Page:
In 2014 the Military Police Criminal Investigations Division (MPCID) opened 229 investigations of suspected criminal offenses committed by soldiers against Palestinians in the West Bank and the Gaza Strip. Just 8 (3.5%) of the 229 investigations opened resulted in indictments – a decrease compared to 2013 figures, when 9 (4.5%) of 199 investigations opened led to indictments. This data is based on information provided annually by the IDF Spokesperson at Yesh Din’s request, and on Yesh Din’s long-term monitoring of these figures.
The data sheet reflects a low indictment rate, which based on our monitoring, reveals the deep, ongoing failure to conduct exhaustive investigations that lead to indictments. The result is near impunity from prosecution for IDF soldiers because many of these investigations open only after a preliminary inquiry has been conducted; the IDF usually knows who the suspects are and is able to find them relatively easily; and that many Palestinians choose not to report cases of comparatively light injury in the first place.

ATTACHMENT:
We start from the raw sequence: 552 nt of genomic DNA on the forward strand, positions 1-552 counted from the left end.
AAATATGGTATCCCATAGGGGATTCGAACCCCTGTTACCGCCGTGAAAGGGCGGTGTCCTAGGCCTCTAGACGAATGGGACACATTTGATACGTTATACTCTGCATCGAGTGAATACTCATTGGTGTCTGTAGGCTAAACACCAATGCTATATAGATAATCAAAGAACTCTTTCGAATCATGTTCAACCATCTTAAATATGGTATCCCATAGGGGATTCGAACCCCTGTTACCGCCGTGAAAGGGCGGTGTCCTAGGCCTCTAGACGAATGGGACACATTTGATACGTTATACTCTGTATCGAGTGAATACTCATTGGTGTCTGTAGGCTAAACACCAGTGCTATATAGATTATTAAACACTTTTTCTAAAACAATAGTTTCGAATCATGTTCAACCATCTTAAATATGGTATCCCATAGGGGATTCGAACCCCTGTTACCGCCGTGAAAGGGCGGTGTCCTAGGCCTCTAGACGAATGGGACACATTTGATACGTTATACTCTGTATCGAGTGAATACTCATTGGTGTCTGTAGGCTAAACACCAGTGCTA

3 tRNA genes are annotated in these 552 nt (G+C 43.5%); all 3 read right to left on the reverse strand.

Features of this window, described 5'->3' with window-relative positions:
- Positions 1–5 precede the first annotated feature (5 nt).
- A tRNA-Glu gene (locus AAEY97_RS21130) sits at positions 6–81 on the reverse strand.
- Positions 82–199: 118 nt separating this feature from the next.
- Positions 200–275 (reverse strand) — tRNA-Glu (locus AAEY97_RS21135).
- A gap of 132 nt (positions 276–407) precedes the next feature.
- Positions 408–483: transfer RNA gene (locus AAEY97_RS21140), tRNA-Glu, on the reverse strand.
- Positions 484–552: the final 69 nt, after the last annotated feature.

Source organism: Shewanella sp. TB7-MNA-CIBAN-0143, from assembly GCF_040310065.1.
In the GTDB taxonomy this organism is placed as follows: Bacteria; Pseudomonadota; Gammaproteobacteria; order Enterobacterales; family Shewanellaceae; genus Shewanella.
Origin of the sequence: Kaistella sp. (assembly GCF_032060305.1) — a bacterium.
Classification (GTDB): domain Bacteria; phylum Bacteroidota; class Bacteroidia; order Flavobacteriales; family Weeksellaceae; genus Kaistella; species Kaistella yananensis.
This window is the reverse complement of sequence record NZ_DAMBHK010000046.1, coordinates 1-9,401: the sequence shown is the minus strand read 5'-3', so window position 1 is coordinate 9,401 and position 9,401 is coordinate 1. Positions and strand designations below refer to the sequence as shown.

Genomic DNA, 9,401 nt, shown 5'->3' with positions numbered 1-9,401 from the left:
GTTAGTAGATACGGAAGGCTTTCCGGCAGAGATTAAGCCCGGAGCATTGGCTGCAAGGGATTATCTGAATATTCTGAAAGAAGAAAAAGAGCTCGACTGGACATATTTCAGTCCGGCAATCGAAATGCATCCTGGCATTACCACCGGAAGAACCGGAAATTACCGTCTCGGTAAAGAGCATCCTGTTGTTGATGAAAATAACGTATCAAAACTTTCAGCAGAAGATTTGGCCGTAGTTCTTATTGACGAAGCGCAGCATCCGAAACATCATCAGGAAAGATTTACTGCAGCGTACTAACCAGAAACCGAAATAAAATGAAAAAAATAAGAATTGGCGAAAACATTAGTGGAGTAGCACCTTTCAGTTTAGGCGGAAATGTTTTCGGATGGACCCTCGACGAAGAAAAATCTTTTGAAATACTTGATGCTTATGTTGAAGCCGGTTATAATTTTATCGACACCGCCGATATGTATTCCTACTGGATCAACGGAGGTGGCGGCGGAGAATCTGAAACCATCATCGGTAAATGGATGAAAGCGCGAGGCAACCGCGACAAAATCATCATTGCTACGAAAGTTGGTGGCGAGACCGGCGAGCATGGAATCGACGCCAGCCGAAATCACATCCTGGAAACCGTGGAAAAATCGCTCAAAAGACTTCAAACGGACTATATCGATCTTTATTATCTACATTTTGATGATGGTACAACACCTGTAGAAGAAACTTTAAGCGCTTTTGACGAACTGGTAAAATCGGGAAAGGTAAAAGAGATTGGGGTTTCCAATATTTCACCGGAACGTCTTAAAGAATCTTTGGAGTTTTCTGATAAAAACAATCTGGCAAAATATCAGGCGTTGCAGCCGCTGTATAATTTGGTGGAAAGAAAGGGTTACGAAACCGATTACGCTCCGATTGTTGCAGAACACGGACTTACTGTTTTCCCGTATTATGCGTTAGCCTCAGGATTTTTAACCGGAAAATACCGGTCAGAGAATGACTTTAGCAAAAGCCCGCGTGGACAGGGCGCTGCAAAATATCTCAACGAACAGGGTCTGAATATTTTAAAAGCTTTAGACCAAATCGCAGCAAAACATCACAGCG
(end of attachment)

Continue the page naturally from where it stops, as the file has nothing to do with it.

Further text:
Most of the MPCID criminal investigations opened have addressed violence or bodily injury caused to Palestinians by soldiers, although the data indicates that most of the indictments served in 2014 concerned property and bribery offenses. More grave incidents, in which Palestinian civilians were either killed or wounded, hardly ever led to indictments.
The data collected, as well as Yesh Din’s ongoing experience with assisting in and monitoring complaints filed by Palestinians following harm caused by soldiers point to a lack of oversight and coordination between the two law enforcement bodies inside the IDF (the MPCID and the Military Advocate General’s Corps, MAGC) and unreasonably lengthy law enforcement procedures.
These two issues – lack of coordination and oversight by the MAGC and the unreasonably lengthy law enforcement process – critically impact the quality of law enforcement on IDF soldiers suspected of harming Palestinians. These mechanisms are ineffective, and fail to deter against offenses or to provide protection for Palestinian residents.